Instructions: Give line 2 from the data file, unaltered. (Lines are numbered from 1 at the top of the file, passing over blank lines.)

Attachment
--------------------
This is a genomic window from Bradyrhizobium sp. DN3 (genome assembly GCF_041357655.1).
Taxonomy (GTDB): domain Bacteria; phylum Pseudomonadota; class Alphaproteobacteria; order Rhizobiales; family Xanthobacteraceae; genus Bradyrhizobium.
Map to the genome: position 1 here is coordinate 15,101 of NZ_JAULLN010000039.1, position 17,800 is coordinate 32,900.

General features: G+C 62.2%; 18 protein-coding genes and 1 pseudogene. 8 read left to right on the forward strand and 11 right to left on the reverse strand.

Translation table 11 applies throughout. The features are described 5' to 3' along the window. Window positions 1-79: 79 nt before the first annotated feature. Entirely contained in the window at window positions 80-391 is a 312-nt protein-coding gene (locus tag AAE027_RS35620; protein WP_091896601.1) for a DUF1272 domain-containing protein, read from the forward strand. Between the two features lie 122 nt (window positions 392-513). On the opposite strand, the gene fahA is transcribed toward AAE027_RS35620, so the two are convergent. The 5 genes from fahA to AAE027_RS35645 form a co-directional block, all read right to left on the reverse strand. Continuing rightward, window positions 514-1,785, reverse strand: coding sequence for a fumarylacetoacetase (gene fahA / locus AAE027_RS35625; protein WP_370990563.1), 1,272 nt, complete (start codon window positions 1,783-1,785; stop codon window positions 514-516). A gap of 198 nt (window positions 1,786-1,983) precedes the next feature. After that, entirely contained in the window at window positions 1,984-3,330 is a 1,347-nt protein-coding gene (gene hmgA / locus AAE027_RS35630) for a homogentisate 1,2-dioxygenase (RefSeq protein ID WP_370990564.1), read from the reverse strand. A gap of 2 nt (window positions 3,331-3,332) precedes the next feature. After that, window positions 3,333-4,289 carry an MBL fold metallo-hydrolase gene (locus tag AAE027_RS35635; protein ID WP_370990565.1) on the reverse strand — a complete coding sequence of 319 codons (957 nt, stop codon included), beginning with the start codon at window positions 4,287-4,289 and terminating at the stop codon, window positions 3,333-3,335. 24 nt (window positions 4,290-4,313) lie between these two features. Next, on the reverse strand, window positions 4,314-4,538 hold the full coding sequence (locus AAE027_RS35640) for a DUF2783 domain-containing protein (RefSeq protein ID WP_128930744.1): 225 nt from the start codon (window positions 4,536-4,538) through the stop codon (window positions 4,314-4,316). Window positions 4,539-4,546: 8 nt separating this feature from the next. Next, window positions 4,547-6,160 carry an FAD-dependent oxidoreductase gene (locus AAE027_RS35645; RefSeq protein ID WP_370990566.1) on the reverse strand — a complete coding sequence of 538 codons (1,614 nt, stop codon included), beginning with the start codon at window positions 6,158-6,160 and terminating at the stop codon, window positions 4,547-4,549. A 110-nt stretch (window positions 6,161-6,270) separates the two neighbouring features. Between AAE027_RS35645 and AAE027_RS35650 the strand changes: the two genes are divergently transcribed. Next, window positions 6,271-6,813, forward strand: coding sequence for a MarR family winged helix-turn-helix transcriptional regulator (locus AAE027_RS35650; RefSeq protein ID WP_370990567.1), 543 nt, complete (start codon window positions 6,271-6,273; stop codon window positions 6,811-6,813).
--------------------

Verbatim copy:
Taxonomy (GTDB): domain Bacteria; phylum Pseudomonadota; class Alphaproteobacteria; order Rhizobiales; family Xanthobacteraceae; genus Bradyrhizobium.